Visit organiser Dick Poole reports…
A group of 28 Association Members and guests visited Tangmere Military Aviation Museum on the 20th July to a commemoration of the 70th anniversary of the first flight of the P.1067, Hawker Hunter prototype WB188, from A&AEE Boscombe Down. The aircraft, converted to be the only Mk 3 (with reheated Avon) is displayed in immaculate condition in the museum. Neville Duke CTP (Chief Test Pilot) of Hawker Aircraft Ltd at Dunsfold made an approximately 60 minute sortie after a series of ground acceleration-stops at ever increasing speeds to determine a suitable airspeed for lift off. On landing after general handling checks he declared the aircraft to be “jolly good“.
The day’s programme started with a period of socialising which members enjoyed having not been able to do this since March 2020 . The group was then welcomed to Tangmere by Dudley Hooley, Chairman of the Museum. A short presentation by Museum Director David Coxon on the first flight of WB188 revealed that Sir Sidney Camm was delayed in setting off to Boscombe Down and arrived after the flight was over and the observers had left.
A presentation by Association Member Kieron Kirk covered the numbers of aircraft produced, the range of marks and the customers who operated them. He also described the re-manufacturing and upgrading of early aircraft which proved very profitable for Hawker.
Heinz Frick, retired Dunsfold CTP, then described
what the Hunter was like to fly operationally and noted its
serviceability problems in the very hot and wet climate in the Far
East. He explained that the squadrons suffered many electrical failures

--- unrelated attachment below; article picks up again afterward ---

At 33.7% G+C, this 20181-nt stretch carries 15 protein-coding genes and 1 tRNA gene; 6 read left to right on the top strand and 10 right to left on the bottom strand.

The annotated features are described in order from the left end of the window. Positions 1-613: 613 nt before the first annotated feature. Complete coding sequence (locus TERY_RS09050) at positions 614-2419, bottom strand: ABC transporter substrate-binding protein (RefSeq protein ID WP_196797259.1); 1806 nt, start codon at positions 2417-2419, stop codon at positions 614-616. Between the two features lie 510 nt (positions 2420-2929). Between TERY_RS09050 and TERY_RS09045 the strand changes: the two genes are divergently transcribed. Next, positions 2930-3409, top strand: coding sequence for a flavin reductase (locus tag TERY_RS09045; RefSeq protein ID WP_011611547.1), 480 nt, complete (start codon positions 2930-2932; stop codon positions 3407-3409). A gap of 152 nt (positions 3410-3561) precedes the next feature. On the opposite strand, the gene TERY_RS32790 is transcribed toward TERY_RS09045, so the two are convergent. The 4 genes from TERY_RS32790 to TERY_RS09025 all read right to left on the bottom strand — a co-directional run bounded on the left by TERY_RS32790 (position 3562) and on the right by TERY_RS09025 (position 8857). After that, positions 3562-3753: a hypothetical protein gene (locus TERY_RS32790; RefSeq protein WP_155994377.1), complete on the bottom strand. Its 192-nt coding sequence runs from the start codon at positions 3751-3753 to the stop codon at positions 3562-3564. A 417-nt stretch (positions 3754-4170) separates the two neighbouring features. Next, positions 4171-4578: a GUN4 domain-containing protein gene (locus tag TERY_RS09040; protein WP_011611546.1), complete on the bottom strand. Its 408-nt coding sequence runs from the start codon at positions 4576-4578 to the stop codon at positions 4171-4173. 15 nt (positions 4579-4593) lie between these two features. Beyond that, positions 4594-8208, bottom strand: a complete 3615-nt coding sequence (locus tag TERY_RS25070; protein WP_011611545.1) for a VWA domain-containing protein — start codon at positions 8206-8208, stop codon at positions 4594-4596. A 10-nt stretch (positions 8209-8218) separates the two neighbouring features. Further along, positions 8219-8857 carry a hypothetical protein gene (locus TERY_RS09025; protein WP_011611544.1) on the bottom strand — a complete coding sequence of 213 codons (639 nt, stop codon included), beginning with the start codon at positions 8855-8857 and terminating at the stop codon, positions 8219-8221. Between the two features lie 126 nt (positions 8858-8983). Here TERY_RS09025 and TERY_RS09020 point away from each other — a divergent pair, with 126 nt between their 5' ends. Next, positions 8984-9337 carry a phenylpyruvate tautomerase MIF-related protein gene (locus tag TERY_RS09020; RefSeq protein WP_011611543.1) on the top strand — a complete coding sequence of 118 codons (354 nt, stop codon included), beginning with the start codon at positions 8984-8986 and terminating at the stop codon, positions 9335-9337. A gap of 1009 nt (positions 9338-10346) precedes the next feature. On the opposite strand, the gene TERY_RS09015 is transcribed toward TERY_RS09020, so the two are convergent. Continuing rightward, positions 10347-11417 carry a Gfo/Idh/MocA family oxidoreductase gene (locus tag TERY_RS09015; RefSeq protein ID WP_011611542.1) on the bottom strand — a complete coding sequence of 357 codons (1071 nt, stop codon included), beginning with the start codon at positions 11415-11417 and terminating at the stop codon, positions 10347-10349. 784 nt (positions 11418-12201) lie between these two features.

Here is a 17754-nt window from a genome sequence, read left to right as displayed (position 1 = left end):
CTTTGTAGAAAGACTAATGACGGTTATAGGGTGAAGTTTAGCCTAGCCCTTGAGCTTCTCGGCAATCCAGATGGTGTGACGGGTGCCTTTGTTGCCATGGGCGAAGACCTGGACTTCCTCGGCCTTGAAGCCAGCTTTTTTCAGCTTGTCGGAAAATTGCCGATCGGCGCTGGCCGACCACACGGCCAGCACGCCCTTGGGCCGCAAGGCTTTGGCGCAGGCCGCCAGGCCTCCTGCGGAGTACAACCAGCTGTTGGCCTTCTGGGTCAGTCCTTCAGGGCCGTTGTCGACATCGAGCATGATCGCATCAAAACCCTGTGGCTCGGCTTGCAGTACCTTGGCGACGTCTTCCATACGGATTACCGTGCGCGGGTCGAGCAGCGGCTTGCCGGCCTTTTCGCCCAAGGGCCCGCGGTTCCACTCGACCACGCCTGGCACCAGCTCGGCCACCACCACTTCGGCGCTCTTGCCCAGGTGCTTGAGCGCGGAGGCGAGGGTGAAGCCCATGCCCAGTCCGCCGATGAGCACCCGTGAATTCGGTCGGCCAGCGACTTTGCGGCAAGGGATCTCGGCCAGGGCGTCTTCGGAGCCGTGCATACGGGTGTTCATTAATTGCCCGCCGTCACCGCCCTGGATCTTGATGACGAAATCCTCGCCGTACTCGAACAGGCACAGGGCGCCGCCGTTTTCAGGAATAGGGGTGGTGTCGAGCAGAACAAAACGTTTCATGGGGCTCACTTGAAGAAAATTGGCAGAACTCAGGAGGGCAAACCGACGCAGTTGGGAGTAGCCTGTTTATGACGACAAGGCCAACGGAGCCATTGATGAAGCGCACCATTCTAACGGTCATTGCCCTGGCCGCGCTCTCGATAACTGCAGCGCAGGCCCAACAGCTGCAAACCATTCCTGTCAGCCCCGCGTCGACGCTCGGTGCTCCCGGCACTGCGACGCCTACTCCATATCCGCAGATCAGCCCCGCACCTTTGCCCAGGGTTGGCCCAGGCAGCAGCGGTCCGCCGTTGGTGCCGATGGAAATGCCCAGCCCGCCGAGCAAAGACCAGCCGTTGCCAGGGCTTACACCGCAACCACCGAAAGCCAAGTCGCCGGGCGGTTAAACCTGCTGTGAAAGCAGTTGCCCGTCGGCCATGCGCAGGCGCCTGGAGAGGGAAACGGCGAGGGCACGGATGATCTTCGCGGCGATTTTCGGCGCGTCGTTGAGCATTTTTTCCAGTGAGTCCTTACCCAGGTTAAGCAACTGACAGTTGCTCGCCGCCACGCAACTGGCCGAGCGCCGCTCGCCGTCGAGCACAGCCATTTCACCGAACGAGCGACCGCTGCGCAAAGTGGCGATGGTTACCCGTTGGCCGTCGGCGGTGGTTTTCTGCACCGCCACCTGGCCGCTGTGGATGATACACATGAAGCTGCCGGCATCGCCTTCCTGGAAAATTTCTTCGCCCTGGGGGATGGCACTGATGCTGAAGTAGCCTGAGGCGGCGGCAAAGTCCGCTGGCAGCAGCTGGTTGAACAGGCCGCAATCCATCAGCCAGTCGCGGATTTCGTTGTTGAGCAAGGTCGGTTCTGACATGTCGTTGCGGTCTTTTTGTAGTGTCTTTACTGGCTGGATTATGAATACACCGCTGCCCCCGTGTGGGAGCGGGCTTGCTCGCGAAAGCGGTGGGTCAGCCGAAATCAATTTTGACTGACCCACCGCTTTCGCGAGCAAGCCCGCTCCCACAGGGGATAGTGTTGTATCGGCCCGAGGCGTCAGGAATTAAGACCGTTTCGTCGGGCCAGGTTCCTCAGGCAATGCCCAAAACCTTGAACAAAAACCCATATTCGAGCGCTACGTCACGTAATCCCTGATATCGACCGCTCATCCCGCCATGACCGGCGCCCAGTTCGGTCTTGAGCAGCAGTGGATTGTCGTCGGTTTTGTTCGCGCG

as a result. He and Chairman (also a retired CTP) Chris Roberts agreed
that the aircraft was a “dream machine” to fly and praised its handling
Finally, the writer made a brief presentation on the successful World Absolute Airspeed record attempt at low level off Little Hampton, the modifications to the aircraft, the course and the work-up flying. Prior to the record attempt the port main leg extended un-commanded resulting in a massive wing drop at 540 mph and 1,000ft. This was skilfully arrested by Neville who carried out a nose- and main-wheel landing at Dunsfold after handling checks in the landing configuration. The port wing and gear were removed for repair at Kingston and the aircraft was ready to fly on the 7th September when two attempts were made and a record of 727.6 mph was achieved.
Chris Roberts thanked the museum management and staff for hosting the event. This was followed by a sandwich lunch, more socialising and a group photograph in front of WB188 taken by the redoubtable Frank Rainsborough (Contact Richard Cannon for a link to see this and others of the day’s activities).
The management and staff of the museum were very supportive in organising and realising this event and I would recommend a visit to anyone.